The youngest — and arguably, cutest— patients at Beth Israel Deaconess Medical Center were photographed celebrating Halloween in hand-stitched costumes made with love.
The stars of the day included Winnie-the-Pooh, the Doublemint Twins, and the Very Hungry Caterpillar.
Project Sweet Peas, a national nonprofit that assists families with babies in neonatal intensive care units, donated 50 costumes to premature babies at the Boston hospital.
Molly Wylie, the family program manager in the hospital’s neonatal intensive care unit, said Beth Israel began working with the organization six years ago when Diane Hrenko, who had twins treated at the NICU, wanted to give back. Most of the volunteers, Wylie said, are parents of “NICU graduates,” or babies who have been treated at a NICU.
“As a NICU mom myself,” Wylie said, “anytime I felt someone was thinking of me or of my baby — it helps. All of these things really help to normalize the experience, and make it feel a little more OK.”
Professional photographer Kelly Lorenz, a parent of two Beth Israel NICU graduates, took pictures of the costumed babies and edited the high-resolution images for the parents, free of charge.
“In a lot of cases, this is the baby’s first photo shoot, and it’s really special. . . . We want to celebrate all of these milestones with our babies,” Wylie said.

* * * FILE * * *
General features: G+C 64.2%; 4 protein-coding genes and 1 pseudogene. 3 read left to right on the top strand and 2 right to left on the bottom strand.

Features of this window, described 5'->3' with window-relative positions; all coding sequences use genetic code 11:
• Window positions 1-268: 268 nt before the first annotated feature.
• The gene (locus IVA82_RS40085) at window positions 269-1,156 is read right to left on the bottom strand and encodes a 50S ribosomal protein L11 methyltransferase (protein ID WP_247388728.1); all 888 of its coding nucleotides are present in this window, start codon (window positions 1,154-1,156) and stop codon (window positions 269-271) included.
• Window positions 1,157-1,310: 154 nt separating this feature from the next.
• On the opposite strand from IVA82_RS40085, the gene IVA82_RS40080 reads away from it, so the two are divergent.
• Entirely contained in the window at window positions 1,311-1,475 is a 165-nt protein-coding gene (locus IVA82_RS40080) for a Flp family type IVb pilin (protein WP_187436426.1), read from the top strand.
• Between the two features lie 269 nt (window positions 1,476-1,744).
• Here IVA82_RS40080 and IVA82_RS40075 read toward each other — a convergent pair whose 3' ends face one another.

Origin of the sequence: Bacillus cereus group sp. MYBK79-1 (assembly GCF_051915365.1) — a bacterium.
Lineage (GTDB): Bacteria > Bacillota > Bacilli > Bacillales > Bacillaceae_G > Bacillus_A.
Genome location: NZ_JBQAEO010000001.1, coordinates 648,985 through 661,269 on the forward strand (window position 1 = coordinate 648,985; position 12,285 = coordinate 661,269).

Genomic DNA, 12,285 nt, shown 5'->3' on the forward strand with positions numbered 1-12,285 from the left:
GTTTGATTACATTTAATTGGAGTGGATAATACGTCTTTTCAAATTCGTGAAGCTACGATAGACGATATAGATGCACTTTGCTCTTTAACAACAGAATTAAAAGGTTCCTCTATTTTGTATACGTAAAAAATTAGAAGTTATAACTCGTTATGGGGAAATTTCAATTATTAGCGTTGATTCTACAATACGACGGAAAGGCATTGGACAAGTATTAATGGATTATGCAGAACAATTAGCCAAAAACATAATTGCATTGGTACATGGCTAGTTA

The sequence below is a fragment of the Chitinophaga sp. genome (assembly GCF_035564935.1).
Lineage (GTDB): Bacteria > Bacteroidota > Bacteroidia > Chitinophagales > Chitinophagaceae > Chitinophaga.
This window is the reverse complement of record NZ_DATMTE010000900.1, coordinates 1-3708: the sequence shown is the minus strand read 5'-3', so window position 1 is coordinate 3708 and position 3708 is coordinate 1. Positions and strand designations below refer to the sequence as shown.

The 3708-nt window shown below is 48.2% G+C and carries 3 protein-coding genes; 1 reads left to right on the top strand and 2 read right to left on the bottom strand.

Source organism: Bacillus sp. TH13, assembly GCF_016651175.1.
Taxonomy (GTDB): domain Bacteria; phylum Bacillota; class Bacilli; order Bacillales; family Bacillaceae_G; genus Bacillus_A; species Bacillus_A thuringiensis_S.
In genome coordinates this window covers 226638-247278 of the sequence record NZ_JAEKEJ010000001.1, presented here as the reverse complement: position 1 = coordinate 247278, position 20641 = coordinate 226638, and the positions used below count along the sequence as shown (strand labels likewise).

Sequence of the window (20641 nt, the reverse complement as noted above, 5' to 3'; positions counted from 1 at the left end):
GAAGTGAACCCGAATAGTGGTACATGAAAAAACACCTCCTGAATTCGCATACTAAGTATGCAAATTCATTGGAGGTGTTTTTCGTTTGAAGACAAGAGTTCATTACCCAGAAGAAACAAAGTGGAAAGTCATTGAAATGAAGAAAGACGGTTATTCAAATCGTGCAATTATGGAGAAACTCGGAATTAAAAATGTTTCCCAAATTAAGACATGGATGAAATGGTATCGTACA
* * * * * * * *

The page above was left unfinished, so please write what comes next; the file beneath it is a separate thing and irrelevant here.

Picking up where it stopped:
Lorenz, like others who have had their babies at the hospital’s NICU, built lasting relationships with the staff and has continued to be involved with the hospital, Wylie said.
“[Lorenz] was really grateful to come and give the parents a little bit of joy and celebration during such a hard time,” she said. “You can tell she had goosebumps when she saw the babies in the costumes. Even though there has been a passage of time since her babies graduated from our NICU, I think it’s a very healing experience to come into the unit as a parent and give back.”
The program also gives the families gift cards, care packages, gas cards — and in honor of the Red Sox winning the World Series, hand-made baseball caps for the babies.
“It’s really important. It brings the staff a lot of joy, too. It’s a really happy day for everyone to see these sweet little babies dressed up,” Wylie said.Cynthia Fernandez can be reached at email@example.com.